My first “read” book of 2021 was Dan Ariely’s The (Honest) Truth About Dishonesty. It’s awesome. And terrifying, if you are someone who is earnestly trying to strive for honesty and believes honesty to be a bedrock of the moral life. (I still question just how far to take the goodness of honesty, but I’ll save any further thoughts for another blog post or maybe a full-length paper OR EVEN A BOOK, you know, FOR FUNSIES.)
Ariely shows all the ways humans fudge the truth, and how easily we fall into falsehoods. It’s not just about the will – so many factors influence the strength of our will, and it’s really silly to think that we can just choose to be perfectly virtuous in any and all circumstances. While I have many thoughts about the book (many of his studies test people’s willingness to lie about something reflecting on their perceived intelligence, and I wonder if the effect would be at all different if the tests were related to another quality?! Something we care less about in U.S. society?), one of the parts that really stuck with me was his description of cognitive load. Basically, our brains are like rooms. They have a specific square footage of space and the more things or furniture you pile into it (the more things you have on your mind), the harder it is to fit anything new (harder to take on a new idea) and the harder it is for any specific aspect of the room to stand out (it’s harder to remember something new or difficult).
Two researchers, Baba Shiv and Sasha Fedorikhin, studied the impact of cognitive load on decision-making in a simple experiment. They divided participants into two groups — individuals in one group were asked to remember a 2-digit number, and individuals in the other group were asked to remember a 7-digit number. All were then told to walk down the hallway and repeat that number to the waiting experimenter. They were promised a monetary reward if they relayed the number correctly; they would lose the reward if they gave an incorrect report.
When the participants walked down the hallway, they (unexpectedly) walked by a cart of food: chocolate cake and bowls of vibrant fruit. As they passed the cart, an experimenter told them that once they reported their number they could come back and pick up a snack, but they had to choose at that moment which they would come back to pick up. They got a piece of paper with their choice written on it and continued on their merry, number-laden way.
Shiv and Fedorikhin found that those who only had two digits to remember chose the fruit much more frequently than those who had the onerous seven digits to relay. As Ariely says, “With their higher-level faculties preoccupied, the seven-digit group was less able to overturn their instinctive desires, and many of them ended up succumbing to the instantly gratifying chocolate cake…. when our deliberative reasoning ability is occupied, the impulsive system gains more control over our behavior.”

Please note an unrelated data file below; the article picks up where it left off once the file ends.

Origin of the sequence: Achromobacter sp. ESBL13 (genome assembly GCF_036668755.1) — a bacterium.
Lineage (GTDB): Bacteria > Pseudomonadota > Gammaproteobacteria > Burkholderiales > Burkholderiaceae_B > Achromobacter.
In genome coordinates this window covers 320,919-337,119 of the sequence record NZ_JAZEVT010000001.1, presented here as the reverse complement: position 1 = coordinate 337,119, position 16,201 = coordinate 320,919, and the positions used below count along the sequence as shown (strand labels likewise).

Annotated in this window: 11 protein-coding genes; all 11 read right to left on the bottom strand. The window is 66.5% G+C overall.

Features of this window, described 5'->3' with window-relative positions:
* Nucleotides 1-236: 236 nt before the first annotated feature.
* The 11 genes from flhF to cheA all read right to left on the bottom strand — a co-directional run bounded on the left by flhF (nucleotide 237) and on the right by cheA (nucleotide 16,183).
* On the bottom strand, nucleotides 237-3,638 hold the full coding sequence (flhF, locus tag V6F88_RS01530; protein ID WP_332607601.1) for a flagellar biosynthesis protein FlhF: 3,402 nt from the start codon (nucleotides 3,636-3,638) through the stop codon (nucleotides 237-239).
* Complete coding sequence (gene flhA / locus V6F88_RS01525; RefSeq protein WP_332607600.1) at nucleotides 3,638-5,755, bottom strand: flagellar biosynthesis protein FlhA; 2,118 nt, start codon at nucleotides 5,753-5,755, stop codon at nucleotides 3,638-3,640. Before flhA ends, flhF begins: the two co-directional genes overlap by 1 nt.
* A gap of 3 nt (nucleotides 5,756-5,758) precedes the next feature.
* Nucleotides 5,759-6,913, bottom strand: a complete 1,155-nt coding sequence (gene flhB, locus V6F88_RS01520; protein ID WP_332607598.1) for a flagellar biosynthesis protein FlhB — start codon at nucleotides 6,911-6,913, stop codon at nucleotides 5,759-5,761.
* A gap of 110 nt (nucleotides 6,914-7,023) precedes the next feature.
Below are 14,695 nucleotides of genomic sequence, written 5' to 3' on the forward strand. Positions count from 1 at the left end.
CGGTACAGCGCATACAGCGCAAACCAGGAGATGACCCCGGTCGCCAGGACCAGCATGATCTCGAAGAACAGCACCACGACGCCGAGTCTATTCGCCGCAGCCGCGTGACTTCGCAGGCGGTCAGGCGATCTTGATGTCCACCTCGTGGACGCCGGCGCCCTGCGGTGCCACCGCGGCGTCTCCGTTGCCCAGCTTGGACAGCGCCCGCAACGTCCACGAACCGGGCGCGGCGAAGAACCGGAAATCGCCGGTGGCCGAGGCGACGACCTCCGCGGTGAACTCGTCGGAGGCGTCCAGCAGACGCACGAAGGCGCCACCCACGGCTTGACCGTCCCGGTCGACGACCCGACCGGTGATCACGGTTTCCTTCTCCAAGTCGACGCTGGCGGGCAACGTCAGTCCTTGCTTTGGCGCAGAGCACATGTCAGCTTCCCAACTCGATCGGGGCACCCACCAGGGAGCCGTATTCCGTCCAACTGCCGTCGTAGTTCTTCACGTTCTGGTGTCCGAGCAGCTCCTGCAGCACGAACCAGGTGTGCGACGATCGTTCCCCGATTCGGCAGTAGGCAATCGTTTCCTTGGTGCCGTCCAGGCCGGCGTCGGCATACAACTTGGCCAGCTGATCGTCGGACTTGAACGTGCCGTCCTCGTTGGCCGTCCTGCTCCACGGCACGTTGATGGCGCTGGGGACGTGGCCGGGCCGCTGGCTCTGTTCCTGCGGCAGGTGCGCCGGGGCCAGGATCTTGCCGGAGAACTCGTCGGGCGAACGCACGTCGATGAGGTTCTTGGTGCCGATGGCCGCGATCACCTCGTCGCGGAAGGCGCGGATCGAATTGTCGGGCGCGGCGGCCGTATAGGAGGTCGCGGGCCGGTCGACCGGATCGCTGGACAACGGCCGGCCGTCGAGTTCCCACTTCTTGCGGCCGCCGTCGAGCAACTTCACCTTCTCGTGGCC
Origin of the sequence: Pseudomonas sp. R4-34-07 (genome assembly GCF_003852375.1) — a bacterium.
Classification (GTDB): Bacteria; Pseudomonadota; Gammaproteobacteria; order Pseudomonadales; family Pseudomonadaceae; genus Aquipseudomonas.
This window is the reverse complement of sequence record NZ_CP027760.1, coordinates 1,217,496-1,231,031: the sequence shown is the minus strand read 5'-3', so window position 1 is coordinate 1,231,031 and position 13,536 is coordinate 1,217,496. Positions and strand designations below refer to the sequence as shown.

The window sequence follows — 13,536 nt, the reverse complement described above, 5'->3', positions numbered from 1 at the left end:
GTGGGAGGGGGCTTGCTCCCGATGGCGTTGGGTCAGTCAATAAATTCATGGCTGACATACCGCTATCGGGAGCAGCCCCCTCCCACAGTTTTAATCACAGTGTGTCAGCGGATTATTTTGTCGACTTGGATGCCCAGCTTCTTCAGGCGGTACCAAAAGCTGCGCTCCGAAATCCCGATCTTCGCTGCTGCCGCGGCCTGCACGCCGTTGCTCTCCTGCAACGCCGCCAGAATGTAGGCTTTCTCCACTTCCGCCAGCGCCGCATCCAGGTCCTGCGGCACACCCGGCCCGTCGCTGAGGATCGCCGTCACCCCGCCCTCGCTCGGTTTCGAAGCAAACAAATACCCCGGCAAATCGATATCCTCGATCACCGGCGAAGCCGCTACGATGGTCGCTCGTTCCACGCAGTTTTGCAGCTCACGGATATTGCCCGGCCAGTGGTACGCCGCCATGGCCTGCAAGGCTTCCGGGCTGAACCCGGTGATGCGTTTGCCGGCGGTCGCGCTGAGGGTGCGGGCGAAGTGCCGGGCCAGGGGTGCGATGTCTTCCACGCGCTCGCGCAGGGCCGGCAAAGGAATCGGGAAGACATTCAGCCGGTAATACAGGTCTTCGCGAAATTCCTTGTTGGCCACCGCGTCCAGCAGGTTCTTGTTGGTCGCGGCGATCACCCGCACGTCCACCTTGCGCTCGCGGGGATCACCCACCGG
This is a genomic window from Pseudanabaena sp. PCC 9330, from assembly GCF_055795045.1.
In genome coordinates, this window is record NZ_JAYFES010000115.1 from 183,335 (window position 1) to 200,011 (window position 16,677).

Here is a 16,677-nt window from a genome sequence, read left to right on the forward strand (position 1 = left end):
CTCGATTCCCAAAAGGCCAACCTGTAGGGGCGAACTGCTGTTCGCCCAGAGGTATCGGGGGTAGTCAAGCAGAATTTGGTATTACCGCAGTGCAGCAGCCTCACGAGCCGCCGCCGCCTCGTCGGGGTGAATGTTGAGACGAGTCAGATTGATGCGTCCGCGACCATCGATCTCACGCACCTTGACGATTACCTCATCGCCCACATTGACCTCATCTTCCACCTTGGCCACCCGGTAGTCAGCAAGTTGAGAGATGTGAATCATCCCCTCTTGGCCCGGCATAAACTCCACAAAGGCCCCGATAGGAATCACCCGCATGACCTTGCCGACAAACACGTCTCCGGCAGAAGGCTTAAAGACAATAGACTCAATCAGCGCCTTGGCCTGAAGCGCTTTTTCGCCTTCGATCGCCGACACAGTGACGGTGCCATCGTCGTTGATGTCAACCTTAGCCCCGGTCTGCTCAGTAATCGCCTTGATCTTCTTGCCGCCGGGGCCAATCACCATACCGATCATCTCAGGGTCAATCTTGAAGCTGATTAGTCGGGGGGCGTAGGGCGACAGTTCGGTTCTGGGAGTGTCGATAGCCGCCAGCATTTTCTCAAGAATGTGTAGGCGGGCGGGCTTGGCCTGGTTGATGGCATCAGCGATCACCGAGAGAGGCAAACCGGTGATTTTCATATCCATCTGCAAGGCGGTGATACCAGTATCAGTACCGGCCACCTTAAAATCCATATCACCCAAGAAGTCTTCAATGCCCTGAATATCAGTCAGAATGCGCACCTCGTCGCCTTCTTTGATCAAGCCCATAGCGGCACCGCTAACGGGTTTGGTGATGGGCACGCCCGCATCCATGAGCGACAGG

Ariely ties cognitive load to the concept of ego depletion. Resisting temptation takes energy. The more we say “no” to things we want without indulging in a “yes”, the more our energy to continue saying “no” diminishes until we eventually, if we push it too far, end up surrendering and succumbing to impulses and raw desires. Raw desires take over our reasoning at some point if we use too much energy forcing ourselves into choices against our strong, instinctive drives. We are not perfect rational robots.
This is a rather silly thing, but I realized that’s why I kind of have to work out in the morning. If I wait until evening, after a day of putting effort into my work, into school, into not eating all the carbs in my cabinet (whyyyyyy do I keep making that delicious cherry chocolate twist bread from Paul Hollywood?!?!?!), I’m more likely to say “screw it” once 6 or 7pm rolls around and curl up on the couch with a book or Netflix and not move a muscle. But I need movement for my physical and mental health. I feel so much better when I incorporate physical movement (both low-impact and strenuous) into my daily routine.
I think cognitive load and ego depletion help explain why I’ve only been consistent with my movement when I plan it into my early morning. I workout in the morning when my cognitive load is lowest, before the overwhelm of work reports and phone calls and emails and metrics and eating healthy hits, and when my energy to choose to do things that aren’t purely pleasurable is at its all-time high.
As I’m thinking ahead to the semester, I want to remember cognitive load and why and in what way mornings are the best time for me to do the things I’m likely to say “no” to later in the day (saying “no” to my own regret or detriment). Maybe I should devote my early mornings in the months of April and May to finishing and perfecting my graduate course work, to make sure I’m using my brain for those important activities when it is at its least distracted and most focused. Maybe I should be aware of when my stress is creeping up and learn to be flexible with those early mornings — maybe some should be spent in deep meditation, or maybe in some “fun” reading to lighten my overall cognitive load.
It’s fascinating to learn more of how our environment influences even little decisions like whether or not to eat chocolate cake or fruit. While I appreciate how it helps me be more strategic and gracious with myself and my goals and obligations, I really hope it leads us all to be more gracious with others and more strategic in how we help others through our politics and our communities.